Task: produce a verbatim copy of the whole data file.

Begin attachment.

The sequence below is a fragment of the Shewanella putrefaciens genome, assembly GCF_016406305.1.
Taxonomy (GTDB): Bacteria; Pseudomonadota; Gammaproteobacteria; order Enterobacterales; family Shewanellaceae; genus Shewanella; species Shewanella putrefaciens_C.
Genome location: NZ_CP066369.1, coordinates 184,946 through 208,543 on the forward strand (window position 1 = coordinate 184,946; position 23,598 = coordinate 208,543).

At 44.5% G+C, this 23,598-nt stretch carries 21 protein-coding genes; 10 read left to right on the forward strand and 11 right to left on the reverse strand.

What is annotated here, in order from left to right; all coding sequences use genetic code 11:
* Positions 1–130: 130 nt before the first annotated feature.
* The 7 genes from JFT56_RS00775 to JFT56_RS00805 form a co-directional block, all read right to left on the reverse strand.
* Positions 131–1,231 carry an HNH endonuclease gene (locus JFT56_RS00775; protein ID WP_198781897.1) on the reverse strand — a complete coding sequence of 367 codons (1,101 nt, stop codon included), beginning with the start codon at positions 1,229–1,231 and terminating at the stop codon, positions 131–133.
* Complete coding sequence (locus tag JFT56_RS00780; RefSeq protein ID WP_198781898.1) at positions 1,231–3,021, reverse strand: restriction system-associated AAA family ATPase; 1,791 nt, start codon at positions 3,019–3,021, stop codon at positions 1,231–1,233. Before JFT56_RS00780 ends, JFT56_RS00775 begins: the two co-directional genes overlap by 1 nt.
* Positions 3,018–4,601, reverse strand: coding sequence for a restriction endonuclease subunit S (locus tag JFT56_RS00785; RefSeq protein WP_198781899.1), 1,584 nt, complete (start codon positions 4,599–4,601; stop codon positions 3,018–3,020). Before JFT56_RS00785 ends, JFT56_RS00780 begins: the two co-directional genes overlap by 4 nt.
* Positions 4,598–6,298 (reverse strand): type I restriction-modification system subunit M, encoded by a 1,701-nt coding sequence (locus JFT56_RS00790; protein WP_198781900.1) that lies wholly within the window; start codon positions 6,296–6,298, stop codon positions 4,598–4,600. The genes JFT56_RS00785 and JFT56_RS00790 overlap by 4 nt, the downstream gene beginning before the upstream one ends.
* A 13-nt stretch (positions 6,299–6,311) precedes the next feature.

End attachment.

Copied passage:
The sequence below is a fragment of the Shewanella putrefaciens genome, assembly GCF_016406305.1.
Taxonomy (GTDB): Bacteria; Pseudomonadota; Gammaproteobacteria; order Enterobacterales; family Shewanellaceae; genus Shewanella; species Shewanella putrefaciens_C.
Genome location: NZ_CP066369.1, coordinates 184,946 through 208,543 on the forward strand (window position 1 = coordinate 184,946; position 23,598 = coordinate 208,543).

At 44.5% G+C, this 23,598-nt stretch carries 21 protein-coding genes; 10 read left to right on the forward strand and 11 right to left on the reverse strand.

What is annotated here, in order from left to right; all coding sequences use genetic code 11:
* Positions 1–130: 130 nt before the first annotated feature.
* The 7 genes from JFT56_RS00775 to JFT56_RS00805 form a co-directional block, all read right to left on the reverse strand.
* Positions 131–1,231 carry an HNH endonuclease gene (locus JFT56_RS00775; protein ID WP_198781897.1) on the reverse strand — a complete coding sequence of 367 codons (1,101 nt, stop codon included), beginning with the start codon at positions 1,229–1,231 and terminating at the stop codon, positions 131–133.
* Complete coding sequence (locus tag JFT56_RS00780; RefSeq protein ID WP_198781898.1) at positions 1,231–3,021, reverse strand: restriction system-associated AAA family ATPase; 1,791 nt, start codon at positions 3,019–3,021, stop codon at positions 1,231–1,233. Before JFT56_RS00780 ends, JFT56_RS00775 begins: the two co-directional genes overlap by 1 nt.
* Positions 3,018–4,601, reverse strand: coding sequence for a restriction endonuclease subunit S (locus tag JFT56_RS00785; RefSeq protein WP_198781899.1), 1,584 nt, complete (start codon positions 4,599–4,601; stop codon positions 3,018–3,020). Before JFT56_RS00785 ends, JFT56_RS00780 begins: the two co-directional genes overlap by 4 nt.
* Positions 4,598–6,298 (reverse strand): type I restriction-modification system subunit M, encoded by a 1,701-nt coding sequence (locus JFT56_RS00790; protein WP_198781900.1) that lies wholly within the window; start codon positions 6,296–6,298, stop codon positions 4,598–4,600. The genes JFT56_RS00785 and JFT56_RS00790 overlap by 4 nt, the downstream gene beginning before the upstream one ends.
* A 13-nt stretch (positions 6,299–6,311) precedes the next feature.